Bishops in Ghana launch diabetic clinic to mark World Day of the Sick
Just in time for the celebration of World Day of the Sick, Ghana’s National Catholic Health Service opened St Pauline Clinic, dedicated to diabetic care and other noncommunicable diseases.
St Pauline was a Catholic nun from Austria-Hungary who worked in Brazil. She was diabetic and prayed unceasingly for a cure and for others suffering from diabetes.
The clinic was built by Novo Nordisk, a Danish global health care company and world leader in diabetes care, in partnership with the National Catholic Health Service. It has two consulting rooms, two recovery rooms, a pharmacy, laboratory, administration, outpatient department, stores, warehouse and washrooms.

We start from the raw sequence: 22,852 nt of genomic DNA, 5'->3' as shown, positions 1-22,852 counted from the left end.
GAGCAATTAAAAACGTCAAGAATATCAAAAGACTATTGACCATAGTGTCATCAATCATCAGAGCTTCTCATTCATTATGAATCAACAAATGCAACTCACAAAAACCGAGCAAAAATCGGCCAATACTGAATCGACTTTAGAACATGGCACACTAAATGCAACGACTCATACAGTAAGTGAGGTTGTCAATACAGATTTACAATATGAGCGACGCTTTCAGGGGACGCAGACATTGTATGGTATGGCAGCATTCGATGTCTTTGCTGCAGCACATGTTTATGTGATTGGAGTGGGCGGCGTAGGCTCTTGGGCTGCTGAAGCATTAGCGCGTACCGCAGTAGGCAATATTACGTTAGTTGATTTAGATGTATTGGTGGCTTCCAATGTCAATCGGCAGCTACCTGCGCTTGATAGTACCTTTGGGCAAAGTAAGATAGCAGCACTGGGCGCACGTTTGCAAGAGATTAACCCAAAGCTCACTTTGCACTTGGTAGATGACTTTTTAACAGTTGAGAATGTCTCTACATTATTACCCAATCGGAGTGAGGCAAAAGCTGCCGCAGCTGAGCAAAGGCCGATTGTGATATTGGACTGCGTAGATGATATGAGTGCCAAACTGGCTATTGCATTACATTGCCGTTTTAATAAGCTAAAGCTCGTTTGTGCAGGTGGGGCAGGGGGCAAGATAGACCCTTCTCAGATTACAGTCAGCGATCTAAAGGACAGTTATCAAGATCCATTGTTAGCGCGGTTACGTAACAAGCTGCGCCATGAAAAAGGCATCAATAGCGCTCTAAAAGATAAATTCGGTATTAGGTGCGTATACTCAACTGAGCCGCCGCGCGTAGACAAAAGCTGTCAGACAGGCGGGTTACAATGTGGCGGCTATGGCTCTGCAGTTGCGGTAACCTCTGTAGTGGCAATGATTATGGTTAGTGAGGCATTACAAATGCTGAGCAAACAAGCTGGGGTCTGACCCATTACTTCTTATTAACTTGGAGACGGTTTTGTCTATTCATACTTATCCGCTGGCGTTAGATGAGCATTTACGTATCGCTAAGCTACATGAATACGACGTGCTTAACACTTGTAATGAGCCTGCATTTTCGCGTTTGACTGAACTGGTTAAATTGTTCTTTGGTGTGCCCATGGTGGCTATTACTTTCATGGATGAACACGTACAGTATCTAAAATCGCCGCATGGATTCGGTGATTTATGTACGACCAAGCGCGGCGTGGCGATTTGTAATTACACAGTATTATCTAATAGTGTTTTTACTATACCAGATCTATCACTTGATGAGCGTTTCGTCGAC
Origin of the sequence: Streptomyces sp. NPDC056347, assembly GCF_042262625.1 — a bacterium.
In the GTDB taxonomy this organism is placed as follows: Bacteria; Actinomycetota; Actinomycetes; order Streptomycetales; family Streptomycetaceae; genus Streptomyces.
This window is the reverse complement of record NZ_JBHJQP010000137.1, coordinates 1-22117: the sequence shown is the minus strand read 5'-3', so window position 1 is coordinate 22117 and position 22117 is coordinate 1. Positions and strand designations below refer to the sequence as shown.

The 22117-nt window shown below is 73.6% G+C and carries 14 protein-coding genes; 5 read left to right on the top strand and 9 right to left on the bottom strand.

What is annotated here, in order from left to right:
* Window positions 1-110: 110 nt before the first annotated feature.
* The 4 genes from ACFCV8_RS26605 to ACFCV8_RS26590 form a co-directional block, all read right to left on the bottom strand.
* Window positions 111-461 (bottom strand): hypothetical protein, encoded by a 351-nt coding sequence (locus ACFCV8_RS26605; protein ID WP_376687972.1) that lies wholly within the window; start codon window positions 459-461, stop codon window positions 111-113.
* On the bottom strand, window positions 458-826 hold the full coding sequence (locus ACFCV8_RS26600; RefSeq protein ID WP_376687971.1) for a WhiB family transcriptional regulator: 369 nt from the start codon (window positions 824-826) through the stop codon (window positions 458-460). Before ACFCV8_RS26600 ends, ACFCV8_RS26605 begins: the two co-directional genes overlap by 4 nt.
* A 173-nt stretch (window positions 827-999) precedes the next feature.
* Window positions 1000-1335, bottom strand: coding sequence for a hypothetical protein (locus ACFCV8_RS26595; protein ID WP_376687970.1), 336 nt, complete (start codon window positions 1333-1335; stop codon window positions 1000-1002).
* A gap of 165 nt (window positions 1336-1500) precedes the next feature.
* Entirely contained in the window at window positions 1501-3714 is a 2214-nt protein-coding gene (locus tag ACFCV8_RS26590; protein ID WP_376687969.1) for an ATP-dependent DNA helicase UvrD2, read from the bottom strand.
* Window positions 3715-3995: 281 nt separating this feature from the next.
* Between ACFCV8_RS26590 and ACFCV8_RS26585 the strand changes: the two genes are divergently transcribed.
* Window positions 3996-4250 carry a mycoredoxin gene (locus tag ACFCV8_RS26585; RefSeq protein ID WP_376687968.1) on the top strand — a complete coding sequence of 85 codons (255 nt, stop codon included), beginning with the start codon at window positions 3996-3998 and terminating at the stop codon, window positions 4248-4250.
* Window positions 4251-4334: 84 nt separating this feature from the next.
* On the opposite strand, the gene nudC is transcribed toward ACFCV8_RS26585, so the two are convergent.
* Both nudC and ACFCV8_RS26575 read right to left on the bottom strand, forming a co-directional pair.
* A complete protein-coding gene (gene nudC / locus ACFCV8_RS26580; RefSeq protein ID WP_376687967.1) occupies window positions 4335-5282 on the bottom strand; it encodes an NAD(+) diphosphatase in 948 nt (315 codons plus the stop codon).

George Adjei, director of the National Catholic Health Service, said diabetes was one of the emerging non-communicable diseases that had gained importance.
“St Pauline Clinic will be used as a base, working with various municipal health directorates in Accra, to launch a school diabetic care program, which will involve continuous screening, education, counselling and treatment of diabetic cases,” he said.
Picture: Bishop Emmanuel Kofi Fianu of Ho, who is in charge of health issues for the Ghana Catholic Bishops’ Conference, blesses the St Pauline Clinic with holy water after commissioning it in Accra. The clinic was built by Novo Nordisk, a Danish global health care company and world leader in diabetes care, in partnership with the National Catholic Health Service. (CNS photo/Damian Avevor).Tags: bishops, diabetic, Ghana, World Day of the Sick